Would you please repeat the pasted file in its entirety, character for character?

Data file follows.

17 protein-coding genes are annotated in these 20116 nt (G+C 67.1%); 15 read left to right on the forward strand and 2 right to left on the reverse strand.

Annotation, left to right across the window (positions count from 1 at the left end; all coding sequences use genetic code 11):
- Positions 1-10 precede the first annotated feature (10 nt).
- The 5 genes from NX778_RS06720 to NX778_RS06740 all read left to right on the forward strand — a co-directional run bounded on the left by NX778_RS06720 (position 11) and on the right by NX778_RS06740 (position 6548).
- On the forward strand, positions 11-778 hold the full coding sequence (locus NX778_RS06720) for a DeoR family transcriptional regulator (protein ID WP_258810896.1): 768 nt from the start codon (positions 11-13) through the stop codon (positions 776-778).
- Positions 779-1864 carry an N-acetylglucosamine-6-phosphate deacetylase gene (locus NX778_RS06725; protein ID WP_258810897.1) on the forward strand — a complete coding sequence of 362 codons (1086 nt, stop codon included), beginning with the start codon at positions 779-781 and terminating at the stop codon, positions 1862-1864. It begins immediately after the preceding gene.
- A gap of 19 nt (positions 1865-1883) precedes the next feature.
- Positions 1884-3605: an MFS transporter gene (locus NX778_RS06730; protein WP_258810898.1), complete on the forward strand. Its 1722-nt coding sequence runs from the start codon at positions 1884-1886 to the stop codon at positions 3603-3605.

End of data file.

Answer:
17 protein-coding genes are annotated in these 20116 nt (G+C 67.1%); 15 read left to right on the forward strand and 2 right to left on the reverse strand.

Annotation, left to right across the window (positions count from 1 at the left end; all coding sequences use genetic code 11):
- Positions 1-10 precede the first annotated feature (10 nt).
- The 5 genes from NX778_RS06720 to NX778_RS06740 all read left to right on the forward strand — a co-directional run bounded on the left by NX778_RS06720 (position 11) and on the right by NX778_RS06740 (position 6548).
- On the forward strand, positions 11-778 hold the full coding sequence (locus NX778_RS06720) for a DeoR family transcriptional regulator (protein ID WP_258810896.1): 768 nt from the start codon (positions 11-13) through the stop codon (positions 776-778).
- Positions 779-1864 carry an N-acetylglucosamine-6-phosphate deacetylase gene (locus NX778_RS06725; protein ID WP_258810897.1) on the forward strand — a complete coding sequence of 362 codons (1086 nt, stop codon included), beginning with the start codon at positions 779-781 and terminating at the stop codon, positions 1862-1864. It begins immediately after the preceding gene.
- A gap of 19 nt (positions 1865-1883) precedes the next feature.
- Positions 1884-3605: an MFS transporter gene (locus NX778_RS06730; protein WP_258810898.1), complete on the forward strand. Its 1722-nt coding sequence runs from the start codon at positions 1884-1886 to the stop codon at positions 3603-3605.